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  • Paul Jankowski

Live Music Is Back—Brands Should Plan 2022 Artist Partnerships Now

2020 was a nightmare, 2021 is shaping up to be a bad dream, but live music should be full-on in 2022. Many brands have already begun the process of snapping up the best talent and tours for 2022. If your brand is going to play in the live event space next year, and talent is part of that plan, now is the time to start finding the right partnership.

Jac Marciano, AEG Presents chairman said, “The amount of stadium activity in 2022 is something I’ve never experienced. Over a dozen major artists are actively holding real estate for next year.”

Consumer’s Pent-Up Demand

“Will there be concerts in 2021?”

After so many disappointing Google searches—880 per month on average—the search results are finally giving us the answer we’ve been looking for: yes.

However, live music is coming back at no small cost. All in all, the concert industry took a $30 billion loss in 2020. Hundreds of tours were cancelled leaving 27 percent of musicians unemployed—that’s twice as high as the U.S. unemployment rate at the height of the pandemic.

Even with the $15 billion injection by the federal government into independent music and theater venues, nearly 100 have closed their doors permanently according to a partial list compiled by Billboard.

But recent news has me looking at the light at the end of the pandemic tunnel.

Here in Nashville, country stars including Eric Church, Kane Brown, and Thomas Rhett told the Tennessean they would be hitting the road in late summer and fall of this year. After cancelling his Proud to Be Right Here tour before it ever started last year, Luke Bryan announced a redemption tour, which is slated to kick off in Syracuse, New York in early July.

Of course tour structures and venue capacities factor into all of these decisions and continue to place some restrictions on where and how artists can perform, but some of the top names in the music business are taking steps to make the return to live music both safe and enjoyable.

AEG Presents is part of an industry-wide coalition with goals to encourage fans to get vaccinated while also informing them of the changes venues are making to prepare for crowds. Live Nation CEO Michael Rapino believes large-scale concerts will resume this summer.

“With more artists than ever wanting to tour and fans eager to make up for lost time, all signs point to even more concerts ahead,” said Rapino in a recent tweet.

As the music industry begins firing on all cylinders again, brands need to be on their toes.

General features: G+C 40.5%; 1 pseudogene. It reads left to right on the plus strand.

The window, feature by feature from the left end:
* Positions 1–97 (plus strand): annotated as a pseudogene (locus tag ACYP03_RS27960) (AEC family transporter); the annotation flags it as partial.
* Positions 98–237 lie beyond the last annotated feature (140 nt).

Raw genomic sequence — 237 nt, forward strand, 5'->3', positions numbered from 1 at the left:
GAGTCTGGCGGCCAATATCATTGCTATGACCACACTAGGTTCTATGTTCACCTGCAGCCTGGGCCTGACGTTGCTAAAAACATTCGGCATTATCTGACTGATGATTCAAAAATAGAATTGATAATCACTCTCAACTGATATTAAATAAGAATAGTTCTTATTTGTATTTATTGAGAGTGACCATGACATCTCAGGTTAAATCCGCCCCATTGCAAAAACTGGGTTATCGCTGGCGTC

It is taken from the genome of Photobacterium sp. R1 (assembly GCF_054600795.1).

Talent is Going Fast

Music festivals alone attract 32 million attendees each year, and Nielsen data shows that 52 percent of Americans frequent live music events.

Brands are picking up talent fast, and talent is able to be more selective as they are approached with multiple deals from multiple brands.

If you’ve never considered a brand-talent partnership in the past, right now could be the best time to dive in.

2022 planning is now.

3 Things to Consider in Choosing Talent for Your Brand

The music industry as a whole may have lost $30 billion, but when you tack on the $50 billion that is usually invested into event sponsorships and talent partnerships, one can begin to put the cost of the past year in a broader perspective.

I’ve written about developing successful brand-talent partnerships extensively. So I’ll keep it brief here.

Here are three main points:

  1. Discover motivations. Brands are quick to assume that talent wants money or nothing at all out of a deal with them. More savvy talent will weigh both the monetary and non-cash value a brand offers. This could be access to new marketing channels like non-traditional retail or digital platforms, but may be entirely different after a year spent performing behind closed doors to silent audiences.

  2. Consider values. It’s more important now than ever to make sure your brand values align with whomever you decide to lock elbows with. Do some digging and then ask yourself, “does this person portray an image worthy of my brand?”

  3. Think long-term. It’s easy to get caught up in the latest celebrity flavor of the day or the most Tik-Tokable moment, but there’s very little space for spontaneity and superficiality in a brand-talent partnership deal. Don’t put a ton of work into securing talent with mass appeal only to have your message confused and limited by the absence of a multi-year partnership option.

What to Expect from Your Talent

Depending on your talent’s identity as either an influencer or celebrity, you’ll quickly discover that your partnership will be defined by their lifestyle and values.

The role your product will play in each relationship will be different. Brands should strive for more intimate/relatable relationships between talent and products.

In essence, they’ll want to incorporate your brand into their lifestyle.

Lastly, their values will most likely lead every decision they make. No person (or brand for that matter) can afford to compromise their values for a quick buck these days. Consumers have access to all of the same social media platforms you do and they can spot a fake or shallow business deal from a mile away.

It’s possible you’ll see more celebrities become more picky about the brands they partner with simply because they are seeking longer-term, committed relationships that could weather any storm like the slow-moving hurricane of a pandemic we’ve suffered through.

Live music and brand-partnerships are finally coming back. Are you prepared to connect to your customers through music in 2022?

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